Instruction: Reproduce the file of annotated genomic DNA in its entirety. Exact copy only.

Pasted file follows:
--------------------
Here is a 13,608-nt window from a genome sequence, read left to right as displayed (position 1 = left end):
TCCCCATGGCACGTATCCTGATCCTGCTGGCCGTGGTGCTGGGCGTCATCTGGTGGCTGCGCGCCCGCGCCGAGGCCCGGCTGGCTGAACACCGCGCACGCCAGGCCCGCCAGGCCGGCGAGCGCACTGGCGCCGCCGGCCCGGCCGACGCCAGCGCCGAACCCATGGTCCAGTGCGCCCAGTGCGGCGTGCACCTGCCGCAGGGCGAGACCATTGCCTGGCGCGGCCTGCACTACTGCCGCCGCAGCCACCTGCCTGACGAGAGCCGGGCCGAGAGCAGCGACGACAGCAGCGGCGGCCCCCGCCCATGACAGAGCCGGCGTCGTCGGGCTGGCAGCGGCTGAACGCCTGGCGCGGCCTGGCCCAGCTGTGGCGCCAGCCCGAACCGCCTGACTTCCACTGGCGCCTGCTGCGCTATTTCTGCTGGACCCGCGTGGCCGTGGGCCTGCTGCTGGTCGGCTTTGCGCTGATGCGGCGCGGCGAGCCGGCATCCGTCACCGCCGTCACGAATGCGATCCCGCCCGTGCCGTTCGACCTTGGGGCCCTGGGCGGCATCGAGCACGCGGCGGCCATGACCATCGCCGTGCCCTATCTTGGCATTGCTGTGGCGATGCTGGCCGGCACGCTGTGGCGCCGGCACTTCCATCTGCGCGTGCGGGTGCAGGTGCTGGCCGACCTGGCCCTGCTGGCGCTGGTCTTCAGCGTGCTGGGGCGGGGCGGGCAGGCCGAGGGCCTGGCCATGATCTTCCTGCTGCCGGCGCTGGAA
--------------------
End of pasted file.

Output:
Here is a 13,608-nt window from a genome sequence, read left to right as displayed (position 1 = left end):
TCCCCATGGCACGTATCCTGATCCTGCTGGCCGTGGTGCTGGGCGTCATCTGGTGGCTGCGCGCCCGCGCCGAGGCCCGGCTGGCTGAACACCGCGCACGCCAGGCCCGCCAGGCCGGCGAGCGCACTGGCGCCGCCGGCCCGGCCGACGCCAGCGCCGAACCCATGGTCCAGTGCGCCCAGTGCGGCGTGCACCTGCCGCAGGGCGAGACCATTGCCTGGCGCGGCCTGCACTACTGCCGCCGCAGCCACCTGCCTGACGAGAGCCGGGCCGAGAGCAGCGACGACAGCAGCGGCGGCCCCCGCCCATGACAGAGCCGGCGTCGTCGGGCTGGCAGCGGCTGAACGCCTGGCGCGGCCTGGCCCAGCTGTGGCGCCAGCCCGAACCGCCTGACTTCCACTGGCGCCTGCTGCGCTATTTCTGCTGGACCCGCGTGGCCGTGGGCCTGCTGCTGGTCGGCTTTGCGCTGATGCGGCGCGGCGAGCCGGCATCCGTCACCGCCGTCACGAATGCGATCCCGCCCGTGCCGTTCGACCTTGGGGCCCTGGGCGGCATCGAGCACGCGGCGGCCATGACCATCGCCGTGCCCTATCTTGGCATTGCTGTGGCGATGCTGGCCGGCACGCTGTGGCGCCGGCACTTCCATCTGCGCGTGCGGGTGCAGGTGCTGGCCGACCTGGCCCTGCTGGCGCTGGTCTTCAGCGTGCTGGGGCGGGGCGGGCAGGCCGAGGGCCTGGCCATGATCTTCCTGCTGCCGGCGCTGGAA